They Won’t Remember You

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We had a meeting with our new company today—the first welcome into their system for all of leadership.  I couldn’t help but feel like it was the first indoctrination into their way of life—the gentle setting of expectations, the over excited welcome, the highly emphasized success stories, and the affirmation of previous success in joining.  Naturally when you run a company you’re allowed to level set and make it what you will…but it feels like less of a celebration of mutual collaboration and more of a precursor to telling people to get in line or get out. 

We all have unique qualities about us and I feel like as leaders, we need to help people develop and enhance those qualities.  But I feel the system we are in now (healthcare or otherwise) trains us to be the same.  The system values homogeny so it can produce more.  And it hit me, hearing that there are now over 1200 of us, that they will never remember my name.  They don’t want to hear what I have to say: they want me to do the best at what they tell me.  Any idea I have will only be seen as valuable as the dollar amount it may bring in.  It will have nothing to do with my efforts or my work.  I could bleed myself to the bone, work endless 15 hour days, give up any sense of a life with my family and as soon as I put a limit on it, they would find someone else to do it for them.  Another piece in the machine.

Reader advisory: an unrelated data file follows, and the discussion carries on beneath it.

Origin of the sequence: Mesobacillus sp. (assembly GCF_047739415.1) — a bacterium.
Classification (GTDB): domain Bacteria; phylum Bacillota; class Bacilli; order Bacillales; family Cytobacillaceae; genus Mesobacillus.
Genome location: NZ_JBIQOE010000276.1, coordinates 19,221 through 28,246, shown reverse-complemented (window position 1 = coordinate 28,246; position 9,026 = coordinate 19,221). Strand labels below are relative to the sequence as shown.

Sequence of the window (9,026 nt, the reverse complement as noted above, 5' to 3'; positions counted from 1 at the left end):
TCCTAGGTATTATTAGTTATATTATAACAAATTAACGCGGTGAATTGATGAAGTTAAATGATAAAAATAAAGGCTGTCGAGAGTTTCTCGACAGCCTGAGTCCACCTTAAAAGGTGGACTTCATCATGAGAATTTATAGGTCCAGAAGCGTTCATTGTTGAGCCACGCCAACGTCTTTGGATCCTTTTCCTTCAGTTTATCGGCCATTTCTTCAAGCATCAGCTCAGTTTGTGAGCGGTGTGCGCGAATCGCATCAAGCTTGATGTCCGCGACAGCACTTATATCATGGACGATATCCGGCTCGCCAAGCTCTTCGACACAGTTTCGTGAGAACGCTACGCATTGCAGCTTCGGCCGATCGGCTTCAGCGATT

Six years ago, my cousin tragically passed away.  We grew up together and we were closer than anything. We hadn’t been on the best terms when it happened because of a series of unfortunate misunderstandings and really poor decisions and different fundamental lifestyles.  One night his girlfriend was involved in an incident between the two of us and it all went to hell; it was clear he was choosing a different life than mine.  After the incident, my sister got really close to that girl.  When he died, she was at the memorial—and she didn’t remember me at all.  This person who had such an impact on me, on a moment that was so defining in my life had NO CLUE who I was.

The link in both of these instances is that there are moments that will stick with you that will have no impact whatsoever on other people involved.  It hurts like hell—It feels like the twilight zone, as if there were two different experiences.  You question if your memory is accurate and you feel angry because of how you remember it. 

The truth is there were different experiences. The lesson is to identify what you really want and to go for it with total abandon.  You can live your life according to other people’s demands whether it is a job or people-pleasing, you can live holding grudges so deep where you’re the one left holding the burning coal, or you can find a way to make peace and accept what has happened. 

It is so important to be firm in who we are, to have a foundation locked in where we can make our own decisions with the utmost clarity.  We have choices in life: be who we are or who other people tell us to be.  Be forgotten for falling in line, be forgotten for going against the grain or be remembered for being steadfast and going where you are meant to be.  Choose you, my friends, always choose you.  They may make you feel like a cog in the wheel but you are the driver.  You are indispensable.  You have every say in where you go.  NEVER forget that.  Because they will, and they will spend their lives finding people to meet their expectations.  You will live to your expectations and it will be amazing. So, continue to let them write the book–or set that shit on fire and write your own story. Forget what they say and who they want you to be–Remember your own name.          

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